Thursday, December 2, 2010

Whistler Blackcomb: Ziplining

Today we went up to Whistler to go ziplining. To go ziplining is to climb up into the tree canopy, strap yourself into a harness and clip a pulley onto a steel cable, then go screaming through the air at a thousand miles per hour hundreds of feet above the ground, with the cable singing high-tension notes at you hurtle along.
It's brilliant.
We did it through Ziptrek, a local eco-friendly tourism company, who reckon that gliding through the tree canopy along discreet and unobtrusive cables beats deforesting the mountain so you can glide down it on skis.

Down in Whistler Village, we were put into a little bus and driven up the mountain along the route of the Olympic luge and bobsled track. Our team leader proudly announced that this track had set records as the world's fastest, and we averted our eyes. I think that that was proved pretty conclusively, don't you? Mr Kumaritashvili certainly won't be arguing the point with anyone.

The Whistler-Blackcomb ski resort is made up of two mountains - Whistler and Blackcomb, and in between them is a steep-walled and narrow mountain valley with a fast-moving alpine creek at the bottom of it. The Fitzsimmons Creek formed the base of our zip-lining course - we swung back and forth across it as we followed it back down to the floor of the valley. 

Half-way up the mountain, we were pushed out of the bus and straight off the side of the Whistler valley into the tree canopy. And out there, on a small platform half way up an ancient Douglas fir, we were clipped onto the wire and sent spinning out over open sky.
Both Dan and I have done it before, in an old growth forest in the South of Chile, but this was the first time for Mr Tabubil.  We noticed that he was repeatedly cutting to the BACK of the queue.  We  picked him up by his elbows, launched him to the front of the queue and had him hooked up and over the edge of the launching platform before he knew what had hit him.
Several hundred feet of empty space - that what. His arms and legs uncurled and he flung them out into the open air -he was flying.

I'm paralytically terrified of heights, but harness me to a cable and I'm flying free, happy as a bird. Just don't ask me to let go of the tether and we’re golden.
We ran a hell of a course. We started 250 feet above the river, and the runs got progressively longer and higher as we travelled down the valley. The longest cable plummeted 20 stories and ran for 2200 feet - I dropped so fast my glasses were pulled off my face and I was actually forced to let go of the tether with one hand and catch them. It felt pretty good flying like that, one handed.

The course was part flying and part canopy walk across a network of catwalks and suspension bridges three hundred feet up trees whose roots began two hundred feet up the sheer wall of a mountain valley. The view down was impossible, but the air up there was amazing. At the bottom of the course, the last few runs were connected by trails across the forest floor. We walked single file through the forest, our harnesses clanking against our legs, and the sound was absurdly loud in the silence. I've read about the silence of pine forests, but the absorbing quality of the pine needles under our feet was almost eerie - our footsteps rang with thick white anti-noise, as if the whole forest was swallowed up by the silent impact of our feet on the forest floor.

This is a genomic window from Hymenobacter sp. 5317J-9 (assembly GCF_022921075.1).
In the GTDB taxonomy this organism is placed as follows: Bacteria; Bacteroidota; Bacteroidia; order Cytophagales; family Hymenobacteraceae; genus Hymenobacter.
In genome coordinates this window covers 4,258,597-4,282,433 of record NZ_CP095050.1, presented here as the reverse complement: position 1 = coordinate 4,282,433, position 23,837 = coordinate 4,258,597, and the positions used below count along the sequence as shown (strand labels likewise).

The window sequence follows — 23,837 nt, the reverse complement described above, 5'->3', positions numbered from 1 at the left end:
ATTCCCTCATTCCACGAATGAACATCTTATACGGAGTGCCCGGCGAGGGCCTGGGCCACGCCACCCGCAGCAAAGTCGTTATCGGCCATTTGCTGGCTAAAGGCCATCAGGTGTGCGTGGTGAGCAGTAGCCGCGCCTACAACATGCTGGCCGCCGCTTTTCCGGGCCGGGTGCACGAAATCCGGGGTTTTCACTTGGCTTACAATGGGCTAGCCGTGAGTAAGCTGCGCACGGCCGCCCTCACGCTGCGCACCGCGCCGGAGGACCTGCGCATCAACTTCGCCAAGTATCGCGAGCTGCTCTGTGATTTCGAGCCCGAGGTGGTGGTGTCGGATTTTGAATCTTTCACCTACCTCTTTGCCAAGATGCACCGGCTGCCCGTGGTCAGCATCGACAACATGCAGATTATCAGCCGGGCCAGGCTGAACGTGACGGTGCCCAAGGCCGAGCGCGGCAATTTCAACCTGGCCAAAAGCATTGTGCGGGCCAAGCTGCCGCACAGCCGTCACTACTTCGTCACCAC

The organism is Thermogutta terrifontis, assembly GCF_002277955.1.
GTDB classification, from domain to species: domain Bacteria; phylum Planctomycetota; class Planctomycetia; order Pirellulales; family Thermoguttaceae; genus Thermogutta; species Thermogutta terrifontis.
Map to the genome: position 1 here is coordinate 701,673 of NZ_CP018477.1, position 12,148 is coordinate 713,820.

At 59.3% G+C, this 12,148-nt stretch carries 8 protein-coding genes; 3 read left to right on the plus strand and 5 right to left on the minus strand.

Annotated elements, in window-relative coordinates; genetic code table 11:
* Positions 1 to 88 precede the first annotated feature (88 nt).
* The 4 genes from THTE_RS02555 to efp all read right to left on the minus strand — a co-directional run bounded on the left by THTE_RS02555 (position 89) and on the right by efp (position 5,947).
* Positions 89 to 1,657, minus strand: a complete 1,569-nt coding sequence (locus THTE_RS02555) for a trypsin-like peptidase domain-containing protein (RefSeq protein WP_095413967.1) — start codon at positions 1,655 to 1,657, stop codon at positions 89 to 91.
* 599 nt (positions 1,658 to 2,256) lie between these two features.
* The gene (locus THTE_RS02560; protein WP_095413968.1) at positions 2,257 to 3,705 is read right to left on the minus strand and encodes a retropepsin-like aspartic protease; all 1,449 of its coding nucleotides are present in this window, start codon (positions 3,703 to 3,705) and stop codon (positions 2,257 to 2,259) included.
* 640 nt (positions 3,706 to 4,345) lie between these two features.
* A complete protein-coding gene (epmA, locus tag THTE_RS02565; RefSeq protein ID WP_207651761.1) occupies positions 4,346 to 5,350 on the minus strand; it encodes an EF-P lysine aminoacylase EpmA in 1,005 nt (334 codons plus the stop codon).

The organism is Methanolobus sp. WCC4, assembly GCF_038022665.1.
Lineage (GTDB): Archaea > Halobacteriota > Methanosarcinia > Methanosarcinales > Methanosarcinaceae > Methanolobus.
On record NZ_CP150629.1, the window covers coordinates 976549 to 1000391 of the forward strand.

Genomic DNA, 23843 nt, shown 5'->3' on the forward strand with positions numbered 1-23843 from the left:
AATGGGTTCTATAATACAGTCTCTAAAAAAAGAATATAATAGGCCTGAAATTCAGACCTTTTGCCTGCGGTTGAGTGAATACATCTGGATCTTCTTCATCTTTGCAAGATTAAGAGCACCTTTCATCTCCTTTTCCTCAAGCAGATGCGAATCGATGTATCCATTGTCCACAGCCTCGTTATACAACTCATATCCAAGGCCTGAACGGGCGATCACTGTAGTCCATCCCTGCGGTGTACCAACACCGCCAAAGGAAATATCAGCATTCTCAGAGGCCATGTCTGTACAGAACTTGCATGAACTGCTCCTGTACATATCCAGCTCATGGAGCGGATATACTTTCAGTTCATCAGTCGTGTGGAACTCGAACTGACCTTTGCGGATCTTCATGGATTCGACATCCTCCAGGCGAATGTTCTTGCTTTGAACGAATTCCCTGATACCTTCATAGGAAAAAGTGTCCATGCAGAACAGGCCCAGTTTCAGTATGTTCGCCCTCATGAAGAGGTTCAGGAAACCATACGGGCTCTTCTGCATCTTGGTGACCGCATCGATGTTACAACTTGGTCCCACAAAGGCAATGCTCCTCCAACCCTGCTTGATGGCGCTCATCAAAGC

I would love to come back and do it again in winter - hear the wires sing across the silence of a frozen forest as I went sailing above it. Or at night - ride the course with a miners light on my helmet, swooping through a canopy, and pretending, for an hour or so, to own the night.

The last run of the afternoon was a short cable through the forest to the valley floor.
"This time" our guide told us "you're all relaxing, okay? You're gonna let LOOSE! We let you have your inhibitions up there on the mountain. Now you're going to try flying upside down!"
"Hah." I thought. I'd spent the whole afternoon trying to let go of the cable strap and ride hands-free in the harness. I figured that letting go would be a big enough move for me. Let this terribly sad agoraphobic have her baby steps, eh?

But to go upside down, you have to go off the platform backwards. And when you're pushed off backward and told, in the same breath, to tuck your legs and throw yourself into a back flip, there's no time for scared - I threw myself over backwards and ran that line upside down with my legs in the splits and my arms spread wide, grabbing for sky and hollering in animal triumph.

There's a spectacular moon-shot of me going over, but no other tangible memories of that run. I want to go back and do it again. Hands free and upside down whenever possible. At night. In the snow. Any time they'll have me.

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